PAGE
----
However, researchers have found that those words were not written by the apostle John and so do not belong in the Bible. They were inserted by some copyist trying to promote the Trinity. Professor Bruce M. Metzger wrote: “That these words are spurious and have no right to stand in the New Testament is certain” — A Textual Commentary on the Greek New Testament.

Misconception: The Bible personifies the holy spirit, and this proves that it is a person.

Fact: The Scriptures do at times personify the holy spirit, but this does not prove that the holy spirit is a person. The Bible also personifies wisdom, death, and sin. (Proverbs 1:20; Romans 5:17, 21) For example, wisdom is said to have “works” and “children,” and sin is depicted as seducing, killing, and working out covetousness — Matthew 11:19; Luke 7:35; Romans 7:8,11

Similarly, when the apostle John quoted Jesus, he personified the holy spirit as a “helper” (paraclete) that would give evidence, guide, speak, hear, declare, glorify, and receive. He used masculine personal pronouns such as “he” or “him” when referring to that “helper” (John 16:7-15). However, he did so because the Greek word for “helper” (pa·raʹkle·tos) is a masculine noun and requires a masculine pronoun according to the rules of Greek grammar. When John referred to the holy spirit using the neuter noun pneuʹma, he used the genderless pronoun “it” — John 14:16,17.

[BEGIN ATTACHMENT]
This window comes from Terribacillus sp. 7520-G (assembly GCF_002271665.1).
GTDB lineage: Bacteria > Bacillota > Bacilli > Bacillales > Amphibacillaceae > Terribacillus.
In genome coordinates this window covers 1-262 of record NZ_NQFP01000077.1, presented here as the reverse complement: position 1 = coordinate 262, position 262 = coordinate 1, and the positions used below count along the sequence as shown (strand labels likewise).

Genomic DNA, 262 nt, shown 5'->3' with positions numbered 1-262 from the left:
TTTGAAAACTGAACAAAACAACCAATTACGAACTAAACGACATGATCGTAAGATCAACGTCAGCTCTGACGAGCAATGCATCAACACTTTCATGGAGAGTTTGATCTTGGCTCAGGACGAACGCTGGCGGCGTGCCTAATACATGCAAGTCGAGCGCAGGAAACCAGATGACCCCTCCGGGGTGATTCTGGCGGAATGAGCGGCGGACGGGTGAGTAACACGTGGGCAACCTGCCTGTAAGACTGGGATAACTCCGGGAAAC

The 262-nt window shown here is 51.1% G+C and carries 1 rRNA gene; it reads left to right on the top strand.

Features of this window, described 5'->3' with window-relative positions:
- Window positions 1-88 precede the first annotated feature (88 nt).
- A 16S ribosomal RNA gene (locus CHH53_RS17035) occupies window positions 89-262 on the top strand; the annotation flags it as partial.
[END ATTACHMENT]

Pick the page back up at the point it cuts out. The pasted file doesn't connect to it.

Misconception: Baptism in the name of the holy spirit proves that it is a person.

Fact: The Bible sometimes uses “name” to stand for power or authority (Deuteronomy 18:5, 19-22; Esther 8:10).

This is similar to its use in the English expression “in the name of the law,” which does not mean that the law is a person. A person who is baptized “in the name of ” the holy spirit recognizes the power and role of the holy spirit in accomplishing God’s will.

Misconception: Jesus’ apostles and other early disciples believed that the holy spirit was a person.

Matthew 28:19 “Go ye therefore and teach all nations, baptizing them in the name of the Father, and of the Son, and of the Holy Ghost,” — Interesting enough, this verse sounds far too trinitarian to have been included in Matthew’s original words but was inserted in the 3rd or 4th Centuries by some copyist trying to promote the Trinitarian formula for baptism.

Fact: The Bible does not say that, nor does history. The Encyclopædia Britannica states: “The definition that the holy spirit was a distinct divine Person . . . came at the Council of Constantinople in AD 381.” This was over 250 years after the last of the apostles had died. The Hastings Dictionary of the Bible also provides proof that scholars generally regard the tripartite phrase of Matthew 28:19 to be a late Catholic addition.

~ by Joel Huan on June 13, 2022.

4 Responses to “What Is the Holy Spirit?”

  1. […] a God just like the angels of God are also not God, nor is the throne of God a God. (For more, see What Is the Holy Spirit? and A Study of Matthew […]

  2. […] What Is the Holy Spirit? […]

  3. […] This article disproves the Trinity: for more see, What is the Holy Spirit? […]

  4. […] What Is the Holy Spirit? — The Mystery of Ephraim / United States […]